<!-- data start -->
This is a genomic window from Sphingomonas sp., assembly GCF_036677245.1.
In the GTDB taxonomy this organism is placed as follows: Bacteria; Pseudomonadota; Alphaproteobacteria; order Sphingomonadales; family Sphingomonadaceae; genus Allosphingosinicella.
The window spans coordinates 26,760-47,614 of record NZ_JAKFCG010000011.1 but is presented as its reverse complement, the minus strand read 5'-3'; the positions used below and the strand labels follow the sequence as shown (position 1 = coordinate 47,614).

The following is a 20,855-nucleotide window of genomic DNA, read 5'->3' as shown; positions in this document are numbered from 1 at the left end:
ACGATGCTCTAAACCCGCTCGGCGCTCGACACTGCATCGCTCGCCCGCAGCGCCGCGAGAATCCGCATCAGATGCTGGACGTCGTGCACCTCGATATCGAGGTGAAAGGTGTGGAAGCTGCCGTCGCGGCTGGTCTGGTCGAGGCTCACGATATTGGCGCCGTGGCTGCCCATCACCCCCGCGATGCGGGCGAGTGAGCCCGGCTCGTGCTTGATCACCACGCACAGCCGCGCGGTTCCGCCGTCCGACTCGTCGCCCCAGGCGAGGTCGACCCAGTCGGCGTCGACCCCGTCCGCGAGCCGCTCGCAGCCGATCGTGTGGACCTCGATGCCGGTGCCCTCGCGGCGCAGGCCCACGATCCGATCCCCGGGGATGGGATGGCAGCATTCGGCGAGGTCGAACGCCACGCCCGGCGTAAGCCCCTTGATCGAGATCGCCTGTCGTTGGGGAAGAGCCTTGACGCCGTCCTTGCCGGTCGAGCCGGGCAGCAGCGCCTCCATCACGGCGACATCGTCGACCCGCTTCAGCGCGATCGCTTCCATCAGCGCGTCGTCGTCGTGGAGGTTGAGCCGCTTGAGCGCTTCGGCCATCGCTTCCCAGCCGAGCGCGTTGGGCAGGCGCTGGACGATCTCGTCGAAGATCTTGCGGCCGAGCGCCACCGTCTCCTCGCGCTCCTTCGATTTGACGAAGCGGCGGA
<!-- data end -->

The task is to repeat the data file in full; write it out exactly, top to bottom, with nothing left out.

This is a genomic window from Sphingomonas sp., assembly GCF_036677245.1.
In the GTDB taxonomy this organism is placed as follows: Bacteria; Pseudomonadota; Alphaproteobacteria; order Sphingomonadales; family Sphingomonadaceae; genus Allosphingosinicella.
The window spans coordinates 26,760-47,614 of record NZ_JAKFCG010000011.1 but is presented as its reverse complement, the minus strand read 5'-3'; the positions used below and the strand labels follow the sequence as shown (position 1 = coordinate 47,614).

The following is a 20,855-nucleotide window of genomic DNA, read 5'->3' as shown; positions in this document are numbered from 1 at the left end:
ACGATGCTCTAAACCCGCTCGGCGCTCGACACTGCATCGCTCGCCCGCAGCGCCGCGAGAATCCGCATCAGATGCTGGACGTCGTGCACCTCGATATCGAGGTGAAAGGTGTGGAAGCTGCCGTCGCGGCTGGTCTGGTCGAGGCTCACGATATTGGCGCCGTGGCTGCCCATCACCCCCGCGATGCGGGCGAGTGAGCCCGGCTCGTGCTTGATCACCACGCACAGCCGCGCGGTTCCGCCGTCCGACTCGTCGCCCCAGGCGAGGTCGACCCAGTCGGCGTCGACCCCGTCCGCGAGCCGCTCGCAGCCGATCGTGTGGACCTCGATGCCGGTGCCCTCGCGGCGCAGGCCCACGATCCGATCCCCGGGGATGGGATGGCAGCATTCGGCGAGGTCGAACGCCACGCCCGGCGTAAGCCCCTTGATCGAGATCGCCTGTCGTTGGGGAAGAGCCTTGACGCCGTCCTTGCCGGTCGAGCCGGGCAGCAGCGCCTCCATCACGGCGACATCGTCGACCCGCTTCAGCGCGATCGCTTCCATCAGCGCGTCGTCGTCGTGGAGGTTGAGCCGCTTGAGCGCTTCGGCCATCGCTTCCCAGCCGAGCGCGTTGGGCAGGCGCTGGACGATCTCGTCGAAGATCTTGCGGCCGAGCGCCACCGTCTCCTCGCGCTCCTTCGATTTGACGAAGCGGCGGA